At the age of 12 our daughter XXXXX was diagnosed
with ADD coupled with a variety of mild psychiatric and social
problems. After several years of failed psychological and
psychiatric therapy programs, we decided to enroll her at
Whitmore, as her behavior was disrupting the entire family.
XXXXX returned from Whitmore this summer after eighteen
months. She was not cured, but well on the road to recovery.
She is no longer on any medications, she is able to recognize
and control her destructive behaviors and she now believes
in herself. She has the occasional relapse but we can handle
We looked long and hard at the various treatment options
available to us. The Whitmore program appealed because it
offers a structured loving home like environment that uses
group therapy and peer pressure to achieve change. It delivered
on our expectations mainly due the personal dedication and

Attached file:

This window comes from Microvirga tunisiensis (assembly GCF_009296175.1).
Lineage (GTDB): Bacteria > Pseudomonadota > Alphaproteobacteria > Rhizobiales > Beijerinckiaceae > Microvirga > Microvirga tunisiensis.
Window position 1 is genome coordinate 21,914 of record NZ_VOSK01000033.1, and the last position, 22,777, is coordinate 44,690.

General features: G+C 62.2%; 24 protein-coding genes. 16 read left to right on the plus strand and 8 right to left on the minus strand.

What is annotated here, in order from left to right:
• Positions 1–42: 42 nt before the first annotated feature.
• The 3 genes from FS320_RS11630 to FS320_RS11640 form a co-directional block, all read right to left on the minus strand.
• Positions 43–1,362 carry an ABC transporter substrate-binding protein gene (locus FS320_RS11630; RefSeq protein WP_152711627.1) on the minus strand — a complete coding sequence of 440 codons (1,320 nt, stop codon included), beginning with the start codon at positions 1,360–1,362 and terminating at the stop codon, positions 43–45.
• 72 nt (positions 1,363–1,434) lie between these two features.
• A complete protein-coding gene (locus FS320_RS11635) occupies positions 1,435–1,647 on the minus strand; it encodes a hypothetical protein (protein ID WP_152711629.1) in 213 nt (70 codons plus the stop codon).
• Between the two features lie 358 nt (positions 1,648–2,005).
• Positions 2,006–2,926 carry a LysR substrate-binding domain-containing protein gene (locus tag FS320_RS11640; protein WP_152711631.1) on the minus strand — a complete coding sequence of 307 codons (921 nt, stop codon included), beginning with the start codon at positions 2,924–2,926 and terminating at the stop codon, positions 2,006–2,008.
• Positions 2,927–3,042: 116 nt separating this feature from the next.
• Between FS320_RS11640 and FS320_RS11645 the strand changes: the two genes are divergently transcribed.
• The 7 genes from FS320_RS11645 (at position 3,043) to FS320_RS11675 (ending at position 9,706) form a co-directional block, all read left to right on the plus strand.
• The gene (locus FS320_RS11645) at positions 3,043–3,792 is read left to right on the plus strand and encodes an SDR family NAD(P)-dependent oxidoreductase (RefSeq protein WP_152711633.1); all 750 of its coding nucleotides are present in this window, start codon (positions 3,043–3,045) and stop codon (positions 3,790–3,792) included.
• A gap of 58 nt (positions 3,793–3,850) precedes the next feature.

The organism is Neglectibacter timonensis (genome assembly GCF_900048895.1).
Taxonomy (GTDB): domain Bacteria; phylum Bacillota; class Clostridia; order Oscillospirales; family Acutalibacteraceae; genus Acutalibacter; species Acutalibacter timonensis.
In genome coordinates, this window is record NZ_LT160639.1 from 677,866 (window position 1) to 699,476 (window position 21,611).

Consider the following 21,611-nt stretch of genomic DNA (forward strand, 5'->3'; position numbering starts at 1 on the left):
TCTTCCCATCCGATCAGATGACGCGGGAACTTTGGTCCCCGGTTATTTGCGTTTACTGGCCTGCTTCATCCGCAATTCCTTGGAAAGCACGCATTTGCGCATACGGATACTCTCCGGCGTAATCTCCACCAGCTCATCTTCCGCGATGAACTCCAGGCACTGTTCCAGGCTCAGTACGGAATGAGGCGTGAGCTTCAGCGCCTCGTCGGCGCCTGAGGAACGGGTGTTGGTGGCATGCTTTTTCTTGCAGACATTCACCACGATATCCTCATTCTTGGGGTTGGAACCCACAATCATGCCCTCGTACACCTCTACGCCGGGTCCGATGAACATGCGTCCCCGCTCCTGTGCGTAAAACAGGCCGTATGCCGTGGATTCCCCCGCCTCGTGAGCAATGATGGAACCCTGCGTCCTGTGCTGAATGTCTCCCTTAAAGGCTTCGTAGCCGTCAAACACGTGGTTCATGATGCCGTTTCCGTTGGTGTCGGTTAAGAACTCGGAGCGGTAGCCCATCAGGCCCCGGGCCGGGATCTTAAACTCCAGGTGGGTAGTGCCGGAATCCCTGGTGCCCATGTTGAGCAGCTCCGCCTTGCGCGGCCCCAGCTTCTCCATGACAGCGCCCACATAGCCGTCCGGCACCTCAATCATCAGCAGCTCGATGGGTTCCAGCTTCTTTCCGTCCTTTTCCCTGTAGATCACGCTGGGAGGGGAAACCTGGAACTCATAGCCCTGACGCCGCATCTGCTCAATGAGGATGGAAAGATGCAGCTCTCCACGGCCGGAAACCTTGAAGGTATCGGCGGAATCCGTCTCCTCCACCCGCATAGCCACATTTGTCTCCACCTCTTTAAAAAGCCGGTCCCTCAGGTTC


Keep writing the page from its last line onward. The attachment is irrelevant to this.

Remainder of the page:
love of Mark and Cheryl. We were amazed by their energy and
inspired by their perseverance.
During XXXXX’s stay we visited her frequently and the
school visited us in Texas. We observed nothing that could
be considered abuse. We saw discipline and rule enforcement,
which to the rebellious teenage mind could have been construed
as abuse, but we saw nothing that would be untoward in the
average American household. XXXXX has since confirmed that
there was no abuse and that the problems were caused by one
or two students who were looking for a way out.
The Whitmore offers a unique solution for problem teens
but it is by no means a not a panacea. It has a proven basic
program that is augmented by spontaneous action and adaptive
improvisation, an alien concept to most state agencies. Rather
than trying to close down the Whitmore, the public would
be better served by understanding the strengths of the program
with a view to duplicating them elsewhere.
Eric & Jan Schofield
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Woodbury Reports, Inc. All Rights Reserved.
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